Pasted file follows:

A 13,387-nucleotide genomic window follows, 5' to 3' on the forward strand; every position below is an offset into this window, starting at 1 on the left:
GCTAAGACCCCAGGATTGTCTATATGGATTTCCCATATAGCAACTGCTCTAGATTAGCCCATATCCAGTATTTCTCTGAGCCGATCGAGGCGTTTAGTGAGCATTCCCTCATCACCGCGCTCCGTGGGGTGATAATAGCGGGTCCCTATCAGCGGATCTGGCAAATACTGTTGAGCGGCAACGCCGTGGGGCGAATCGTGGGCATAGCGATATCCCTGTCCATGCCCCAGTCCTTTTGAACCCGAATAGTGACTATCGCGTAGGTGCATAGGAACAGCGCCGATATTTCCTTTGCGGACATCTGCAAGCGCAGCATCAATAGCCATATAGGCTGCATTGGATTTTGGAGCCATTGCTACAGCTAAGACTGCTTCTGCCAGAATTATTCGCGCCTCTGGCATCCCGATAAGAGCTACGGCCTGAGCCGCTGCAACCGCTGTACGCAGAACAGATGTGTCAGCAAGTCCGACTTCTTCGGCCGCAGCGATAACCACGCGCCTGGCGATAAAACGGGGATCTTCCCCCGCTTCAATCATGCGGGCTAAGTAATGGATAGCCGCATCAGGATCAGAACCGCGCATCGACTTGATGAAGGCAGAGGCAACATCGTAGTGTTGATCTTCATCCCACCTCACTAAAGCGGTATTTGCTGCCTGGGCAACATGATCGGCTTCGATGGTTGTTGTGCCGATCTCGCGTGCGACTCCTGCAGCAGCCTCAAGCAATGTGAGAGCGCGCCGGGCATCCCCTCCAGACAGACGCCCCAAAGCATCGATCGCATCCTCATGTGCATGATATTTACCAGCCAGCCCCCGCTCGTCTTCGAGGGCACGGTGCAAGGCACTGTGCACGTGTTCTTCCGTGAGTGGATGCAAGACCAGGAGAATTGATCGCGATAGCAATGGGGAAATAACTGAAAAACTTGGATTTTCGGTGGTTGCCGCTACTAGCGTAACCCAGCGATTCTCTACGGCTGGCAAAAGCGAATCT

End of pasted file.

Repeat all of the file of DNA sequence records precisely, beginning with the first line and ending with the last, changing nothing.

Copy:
A 13,387-nucleotide genomic window follows, 5' to 3' on the forward strand; every position below is an offset into this window, starting at 1 on the left:
GCTAAGACCCCAGGATTGTCTATATGGATTTCCCATATAGCAACTGCTCTAGATTAGCCCATATCCAGTATTTCTCTGAGCCGATCGAGGCGTTTAGTGAGCATTCCCTCATCACCGCGCTCCGTGGGGTGATAATAGCGGGTCCCTATCAGCGGATCTGGCAAATACTGTTGAGCGGCAACGCCGTGGGGCGAATCGTGGGCATAGCGATATCCCTGTCCATGCCCCAGTCCTTTTGAACCCGAATAGTGACTATCGCGTAGGTGCATAGGAACAGCGCCGATATTTCCTTTGCGGACATCTGCAAGCGCAGCATCAATAGCCATATAGGCTGCATTGGATTTTGGAGCCATTGCTACAGCTAAGACTGCTTCTGCCAGAATTATTCGCGCCTCTGGCATCCCGATAAGAGCTACGGCCTGAGCCGCTGCAACCGCTGTACGCAGAACAGATGTGTCAGCAAGTCCGACTTCTTCGGCCGCAGCGATAACCACGCGCCTGGCGATAAAACGGGGATCTTCCCCCGCTTCAATCATGCGGGCTAAGTAATGGATAGCCGCATCAGGATCAGAACCGCGCATCGACTTGATGAAGGCAGAGGCAACATCGTAGTGTTGATCTTCATCCCACCTCACTAAAGCGGTATTTGCTGCCTGGGCAACATGATCGGCTTCGATGGTTGTTGTGCCGATCTCGCGTGCGACTCCTGCAGCAGCCTCAAGCAATGTGAGAGCGCGCCGGGCATCCCCTCCAGACAGACGCCCCAAAGCATCGATCGCATCCTCATGTGCATGATATTTACCAGCCAGCCCCCGCTCGTCTTCGAGGGCACGGTGCAAGGCACTGTGCACGTGTTCTTCCGTGAGTGGATGCAAGACCAGGAGAATTGATCGCGATAGCAATGGGGAAATAACTGAAAAACTTGGATTTTCGGTGGTTGCCGCTACTAGCGTAACCCAGCGATTCTCTACGGCTGGCAAAAGCGAATCT